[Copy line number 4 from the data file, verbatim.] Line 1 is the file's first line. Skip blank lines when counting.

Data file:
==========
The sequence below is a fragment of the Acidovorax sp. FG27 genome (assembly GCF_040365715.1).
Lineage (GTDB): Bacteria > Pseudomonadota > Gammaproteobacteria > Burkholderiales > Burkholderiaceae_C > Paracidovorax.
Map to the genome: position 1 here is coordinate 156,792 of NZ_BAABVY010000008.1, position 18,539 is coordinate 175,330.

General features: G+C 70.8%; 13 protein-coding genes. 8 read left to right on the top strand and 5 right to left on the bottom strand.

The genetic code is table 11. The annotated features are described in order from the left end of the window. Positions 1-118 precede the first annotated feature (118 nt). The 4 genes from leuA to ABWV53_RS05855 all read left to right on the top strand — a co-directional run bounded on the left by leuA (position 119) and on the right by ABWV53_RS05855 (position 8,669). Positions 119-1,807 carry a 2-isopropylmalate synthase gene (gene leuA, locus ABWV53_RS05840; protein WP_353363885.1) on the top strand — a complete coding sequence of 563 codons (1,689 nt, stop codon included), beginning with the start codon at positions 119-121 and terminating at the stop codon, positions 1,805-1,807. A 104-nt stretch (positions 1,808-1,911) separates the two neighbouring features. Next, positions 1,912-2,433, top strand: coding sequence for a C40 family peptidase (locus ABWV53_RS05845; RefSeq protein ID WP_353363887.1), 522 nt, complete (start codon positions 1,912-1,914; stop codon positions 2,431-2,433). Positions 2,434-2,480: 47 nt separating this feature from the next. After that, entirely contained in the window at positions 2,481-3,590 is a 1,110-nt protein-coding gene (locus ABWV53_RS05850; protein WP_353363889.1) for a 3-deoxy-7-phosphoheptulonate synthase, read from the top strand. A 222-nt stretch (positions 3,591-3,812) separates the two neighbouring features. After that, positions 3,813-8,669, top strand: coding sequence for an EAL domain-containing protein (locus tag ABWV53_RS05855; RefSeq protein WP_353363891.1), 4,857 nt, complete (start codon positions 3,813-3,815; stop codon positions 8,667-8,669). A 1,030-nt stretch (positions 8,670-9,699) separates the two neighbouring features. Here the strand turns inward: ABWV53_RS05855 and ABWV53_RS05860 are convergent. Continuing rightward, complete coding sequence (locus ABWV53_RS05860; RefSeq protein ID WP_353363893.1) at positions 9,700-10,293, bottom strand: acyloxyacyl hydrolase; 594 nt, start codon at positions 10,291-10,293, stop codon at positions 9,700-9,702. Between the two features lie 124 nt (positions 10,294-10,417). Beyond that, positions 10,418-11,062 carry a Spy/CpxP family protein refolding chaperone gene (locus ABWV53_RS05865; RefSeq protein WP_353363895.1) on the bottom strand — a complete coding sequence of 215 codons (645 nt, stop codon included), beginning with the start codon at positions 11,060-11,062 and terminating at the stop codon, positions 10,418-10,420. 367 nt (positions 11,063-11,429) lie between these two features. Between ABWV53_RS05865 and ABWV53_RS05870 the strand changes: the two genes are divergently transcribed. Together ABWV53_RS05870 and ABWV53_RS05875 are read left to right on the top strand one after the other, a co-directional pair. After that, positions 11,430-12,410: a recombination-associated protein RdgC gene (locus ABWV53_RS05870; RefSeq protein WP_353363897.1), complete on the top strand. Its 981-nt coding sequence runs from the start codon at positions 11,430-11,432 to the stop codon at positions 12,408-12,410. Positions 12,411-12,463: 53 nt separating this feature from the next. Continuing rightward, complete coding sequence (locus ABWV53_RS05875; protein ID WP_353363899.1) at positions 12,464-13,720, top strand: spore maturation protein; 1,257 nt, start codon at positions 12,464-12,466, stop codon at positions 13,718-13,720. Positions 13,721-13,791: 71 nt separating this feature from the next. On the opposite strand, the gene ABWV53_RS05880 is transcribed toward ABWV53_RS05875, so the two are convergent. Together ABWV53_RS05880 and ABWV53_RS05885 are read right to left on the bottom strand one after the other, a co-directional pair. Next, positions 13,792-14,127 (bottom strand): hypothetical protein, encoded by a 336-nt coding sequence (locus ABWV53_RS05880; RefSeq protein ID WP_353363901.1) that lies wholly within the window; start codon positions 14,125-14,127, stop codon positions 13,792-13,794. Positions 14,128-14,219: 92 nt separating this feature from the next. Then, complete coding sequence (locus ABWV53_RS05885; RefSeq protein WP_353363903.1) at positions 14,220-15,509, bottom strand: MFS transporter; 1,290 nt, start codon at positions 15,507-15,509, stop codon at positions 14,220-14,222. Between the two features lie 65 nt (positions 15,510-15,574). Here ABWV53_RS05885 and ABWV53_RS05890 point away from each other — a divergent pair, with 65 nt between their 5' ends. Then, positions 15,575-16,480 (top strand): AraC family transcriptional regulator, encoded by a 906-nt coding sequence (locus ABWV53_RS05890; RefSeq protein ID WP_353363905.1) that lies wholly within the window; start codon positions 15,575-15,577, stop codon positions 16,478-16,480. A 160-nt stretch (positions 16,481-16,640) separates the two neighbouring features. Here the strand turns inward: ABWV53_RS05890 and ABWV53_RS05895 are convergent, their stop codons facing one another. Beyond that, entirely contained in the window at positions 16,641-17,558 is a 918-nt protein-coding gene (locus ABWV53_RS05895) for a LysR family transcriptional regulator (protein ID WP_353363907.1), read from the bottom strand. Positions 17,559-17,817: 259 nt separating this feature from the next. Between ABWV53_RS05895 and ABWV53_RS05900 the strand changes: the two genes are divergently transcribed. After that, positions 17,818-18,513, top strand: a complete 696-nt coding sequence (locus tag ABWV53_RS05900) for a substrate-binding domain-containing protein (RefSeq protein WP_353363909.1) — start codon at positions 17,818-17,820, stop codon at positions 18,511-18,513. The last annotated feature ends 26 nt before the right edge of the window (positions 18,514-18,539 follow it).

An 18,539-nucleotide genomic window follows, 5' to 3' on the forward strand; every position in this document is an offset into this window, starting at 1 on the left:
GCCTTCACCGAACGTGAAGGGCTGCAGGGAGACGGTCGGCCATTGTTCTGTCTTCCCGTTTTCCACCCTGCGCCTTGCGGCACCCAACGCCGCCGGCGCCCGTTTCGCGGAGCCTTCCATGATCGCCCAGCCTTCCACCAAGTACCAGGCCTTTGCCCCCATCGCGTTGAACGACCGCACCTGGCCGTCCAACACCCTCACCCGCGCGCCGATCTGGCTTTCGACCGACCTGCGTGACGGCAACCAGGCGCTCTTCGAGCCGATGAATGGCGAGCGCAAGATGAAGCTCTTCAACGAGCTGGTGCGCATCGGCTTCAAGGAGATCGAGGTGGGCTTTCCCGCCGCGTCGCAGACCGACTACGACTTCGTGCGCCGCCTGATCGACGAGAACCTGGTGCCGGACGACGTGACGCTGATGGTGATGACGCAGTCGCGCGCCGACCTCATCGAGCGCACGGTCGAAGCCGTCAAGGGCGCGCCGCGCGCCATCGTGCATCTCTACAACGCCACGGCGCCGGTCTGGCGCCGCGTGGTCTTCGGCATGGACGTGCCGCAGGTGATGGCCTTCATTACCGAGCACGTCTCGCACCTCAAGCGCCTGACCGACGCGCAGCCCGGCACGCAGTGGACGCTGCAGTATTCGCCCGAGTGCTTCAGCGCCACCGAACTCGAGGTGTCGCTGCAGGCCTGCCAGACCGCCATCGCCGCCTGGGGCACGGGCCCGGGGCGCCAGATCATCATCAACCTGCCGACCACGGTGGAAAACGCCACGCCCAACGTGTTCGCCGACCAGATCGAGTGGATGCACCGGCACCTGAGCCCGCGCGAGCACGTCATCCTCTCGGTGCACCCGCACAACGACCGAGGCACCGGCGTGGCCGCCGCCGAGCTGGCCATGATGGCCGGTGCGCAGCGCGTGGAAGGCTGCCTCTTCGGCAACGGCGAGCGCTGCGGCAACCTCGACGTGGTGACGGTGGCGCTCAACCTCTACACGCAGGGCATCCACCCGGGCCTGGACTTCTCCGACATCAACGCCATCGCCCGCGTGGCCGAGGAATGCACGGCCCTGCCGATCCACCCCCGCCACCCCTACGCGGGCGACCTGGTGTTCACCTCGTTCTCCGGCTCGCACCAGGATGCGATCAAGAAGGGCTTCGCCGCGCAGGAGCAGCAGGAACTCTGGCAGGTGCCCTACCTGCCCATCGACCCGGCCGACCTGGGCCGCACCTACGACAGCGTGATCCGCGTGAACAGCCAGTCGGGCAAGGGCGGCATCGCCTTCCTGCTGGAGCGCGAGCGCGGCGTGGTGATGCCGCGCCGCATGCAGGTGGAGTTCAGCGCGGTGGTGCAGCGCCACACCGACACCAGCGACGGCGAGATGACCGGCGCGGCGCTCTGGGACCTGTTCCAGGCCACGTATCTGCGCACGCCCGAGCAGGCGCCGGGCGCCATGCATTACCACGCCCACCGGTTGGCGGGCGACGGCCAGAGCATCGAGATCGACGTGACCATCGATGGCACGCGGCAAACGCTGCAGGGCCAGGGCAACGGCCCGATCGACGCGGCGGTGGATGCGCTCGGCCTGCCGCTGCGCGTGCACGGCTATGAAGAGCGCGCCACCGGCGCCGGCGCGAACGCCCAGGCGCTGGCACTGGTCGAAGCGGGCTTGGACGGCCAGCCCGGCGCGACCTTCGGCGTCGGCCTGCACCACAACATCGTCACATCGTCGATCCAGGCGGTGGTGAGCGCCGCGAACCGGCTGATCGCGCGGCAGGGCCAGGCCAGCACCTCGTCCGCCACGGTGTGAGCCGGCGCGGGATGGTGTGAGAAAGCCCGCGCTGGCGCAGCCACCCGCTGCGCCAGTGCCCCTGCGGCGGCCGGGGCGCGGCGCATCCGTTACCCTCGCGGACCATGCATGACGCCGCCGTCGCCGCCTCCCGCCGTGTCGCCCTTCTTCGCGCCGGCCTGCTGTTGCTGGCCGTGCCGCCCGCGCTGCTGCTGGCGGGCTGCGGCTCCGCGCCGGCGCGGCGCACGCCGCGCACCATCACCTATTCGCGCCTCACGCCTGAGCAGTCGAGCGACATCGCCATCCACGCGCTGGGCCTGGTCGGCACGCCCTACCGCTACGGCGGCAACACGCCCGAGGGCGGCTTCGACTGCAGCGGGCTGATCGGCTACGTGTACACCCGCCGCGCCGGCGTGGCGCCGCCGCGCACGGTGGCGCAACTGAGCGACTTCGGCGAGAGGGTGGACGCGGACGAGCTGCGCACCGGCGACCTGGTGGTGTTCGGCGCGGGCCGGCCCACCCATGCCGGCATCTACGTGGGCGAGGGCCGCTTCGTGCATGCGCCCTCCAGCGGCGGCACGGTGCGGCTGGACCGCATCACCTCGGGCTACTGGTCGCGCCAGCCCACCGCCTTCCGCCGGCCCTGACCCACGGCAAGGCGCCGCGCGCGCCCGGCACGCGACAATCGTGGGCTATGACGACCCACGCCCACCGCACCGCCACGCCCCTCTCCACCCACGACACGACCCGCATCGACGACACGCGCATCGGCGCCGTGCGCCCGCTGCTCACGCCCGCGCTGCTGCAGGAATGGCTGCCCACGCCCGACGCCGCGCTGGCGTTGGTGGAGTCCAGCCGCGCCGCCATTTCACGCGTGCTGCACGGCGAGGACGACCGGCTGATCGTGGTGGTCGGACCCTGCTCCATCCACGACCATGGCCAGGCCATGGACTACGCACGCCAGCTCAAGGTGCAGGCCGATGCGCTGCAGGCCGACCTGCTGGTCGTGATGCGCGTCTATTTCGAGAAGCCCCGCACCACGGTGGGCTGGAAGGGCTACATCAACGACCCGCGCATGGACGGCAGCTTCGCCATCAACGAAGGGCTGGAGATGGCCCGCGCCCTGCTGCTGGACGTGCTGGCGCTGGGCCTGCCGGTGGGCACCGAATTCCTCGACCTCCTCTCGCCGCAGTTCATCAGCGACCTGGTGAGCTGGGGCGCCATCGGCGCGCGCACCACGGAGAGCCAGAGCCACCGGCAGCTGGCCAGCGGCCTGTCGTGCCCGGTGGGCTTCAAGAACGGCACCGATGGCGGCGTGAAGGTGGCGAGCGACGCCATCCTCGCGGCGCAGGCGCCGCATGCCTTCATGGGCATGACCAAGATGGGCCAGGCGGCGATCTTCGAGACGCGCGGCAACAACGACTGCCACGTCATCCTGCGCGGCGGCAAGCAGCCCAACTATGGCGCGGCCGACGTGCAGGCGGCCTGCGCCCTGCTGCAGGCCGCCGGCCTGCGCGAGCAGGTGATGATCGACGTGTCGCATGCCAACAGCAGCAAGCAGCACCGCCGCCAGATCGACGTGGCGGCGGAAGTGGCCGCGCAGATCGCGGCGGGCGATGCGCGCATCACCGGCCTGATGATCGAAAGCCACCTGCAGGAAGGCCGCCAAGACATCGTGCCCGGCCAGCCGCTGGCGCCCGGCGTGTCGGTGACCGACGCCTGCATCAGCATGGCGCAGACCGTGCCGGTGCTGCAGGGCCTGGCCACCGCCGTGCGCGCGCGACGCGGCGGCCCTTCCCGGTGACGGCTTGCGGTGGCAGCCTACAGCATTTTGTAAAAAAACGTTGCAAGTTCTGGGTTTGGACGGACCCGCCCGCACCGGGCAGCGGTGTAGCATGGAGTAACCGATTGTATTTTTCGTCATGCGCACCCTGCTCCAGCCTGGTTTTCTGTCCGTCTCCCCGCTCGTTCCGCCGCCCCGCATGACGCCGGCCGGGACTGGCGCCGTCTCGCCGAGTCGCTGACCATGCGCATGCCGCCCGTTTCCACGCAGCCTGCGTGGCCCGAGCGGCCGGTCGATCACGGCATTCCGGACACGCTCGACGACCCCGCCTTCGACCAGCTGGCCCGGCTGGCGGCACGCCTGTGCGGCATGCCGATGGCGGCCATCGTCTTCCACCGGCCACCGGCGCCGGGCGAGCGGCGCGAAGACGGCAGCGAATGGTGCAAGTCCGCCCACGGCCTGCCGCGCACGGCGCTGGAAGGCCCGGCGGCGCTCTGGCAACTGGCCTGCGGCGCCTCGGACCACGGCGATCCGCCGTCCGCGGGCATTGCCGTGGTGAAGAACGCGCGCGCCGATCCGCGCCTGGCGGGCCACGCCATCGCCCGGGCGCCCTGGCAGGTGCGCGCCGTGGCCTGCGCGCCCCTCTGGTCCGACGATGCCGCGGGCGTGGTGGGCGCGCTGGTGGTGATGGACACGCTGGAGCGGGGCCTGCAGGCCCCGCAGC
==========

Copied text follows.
General features: G+C 70.8%; 13 protein-coding genes. 8 read left to right on the top strand and 5 right to left on the bottom strand.